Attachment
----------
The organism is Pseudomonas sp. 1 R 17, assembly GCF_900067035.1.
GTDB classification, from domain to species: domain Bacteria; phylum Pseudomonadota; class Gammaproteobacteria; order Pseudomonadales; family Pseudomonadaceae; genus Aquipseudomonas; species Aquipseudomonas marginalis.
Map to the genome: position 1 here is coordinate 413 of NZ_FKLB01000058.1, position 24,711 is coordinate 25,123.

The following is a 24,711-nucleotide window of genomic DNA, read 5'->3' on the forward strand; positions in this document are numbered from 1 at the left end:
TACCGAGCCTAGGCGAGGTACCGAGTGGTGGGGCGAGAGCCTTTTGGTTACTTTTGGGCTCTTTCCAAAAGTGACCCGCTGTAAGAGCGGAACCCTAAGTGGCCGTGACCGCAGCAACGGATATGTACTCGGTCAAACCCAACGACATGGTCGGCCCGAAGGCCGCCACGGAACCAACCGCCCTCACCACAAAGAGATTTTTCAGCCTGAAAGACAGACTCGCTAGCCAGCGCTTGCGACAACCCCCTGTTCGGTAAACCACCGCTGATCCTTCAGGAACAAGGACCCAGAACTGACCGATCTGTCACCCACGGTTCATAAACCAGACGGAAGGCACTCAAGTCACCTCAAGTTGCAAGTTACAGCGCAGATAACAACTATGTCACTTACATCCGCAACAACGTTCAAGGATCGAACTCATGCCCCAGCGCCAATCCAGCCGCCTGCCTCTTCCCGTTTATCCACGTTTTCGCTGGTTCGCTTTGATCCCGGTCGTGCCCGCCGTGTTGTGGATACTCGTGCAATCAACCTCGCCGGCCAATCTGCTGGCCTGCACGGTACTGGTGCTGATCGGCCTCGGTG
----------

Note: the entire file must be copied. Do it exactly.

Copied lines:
The organism is Pseudomonas sp. 1 R 17, assembly GCF_900067035.1.
GTDB classification, from domain to species: domain Bacteria; phylum Pseudomonadota; class Gammaproteobacteria; order Pseudomonadales; family Pseudomonadaceae; genus Aquipseudomonas; species Aquipseudomonas marginalis.
Map to the genome: position 1 here is coordinate 413 of NZ_FKLB01000058.1, position 24,711 is coordinate 25,123.

The following is a 24,711-nucleotide window of genomic DNA, read 5'->3' on the forward strand; positions in this document are numbered from 1 at the left end:
TACCGAGCCTAGGCGAGGTACCGAGTGGTGGGGCGAGAGCCTTTTGGTTACTTTTGGGCTCTTTCCAAAAGTGACCCGCTGTAAGAGCGGAACCCTAAGTGGCCGTGACCGCAGCAACGGATATGTACTCGGTCAAACCCAACGACATGGTCGGCCCGAAGGCCGCCACGGAACCAACCGCCCTCACCACAAAGAGATTTTTCAGCCTGAAAGACAGACTCGCTAGCCAGCGCTTGCGACAACCCCCTGTTCGGTAAACCACCGCTGATCCTTCAGGAACAAGGACCCAGAACTGACCGATCTGTCACCCACGGTTCATAAACCAGACGGAAGGCACTCAAGTCACCTCAAGTTGCAAGTTACAGCGCAGATAACAACTATGTCACTTACATCCGCAACAACGTTCAAGGATCGAACTCATGCCCCAGCGCCAATCCAGCCGCCTGCCTCTTCCCGTTTATCCACGTTTTCGCTGGTTCGCTTTGATCCCGGTCGTGCCCGCCGTGTTGTGGATACTCGTGCAATCAACCTCGCCGGCCAATCTGCTGGCCTGCACGGTACTGGTGCTGATCGGCCTCGGTG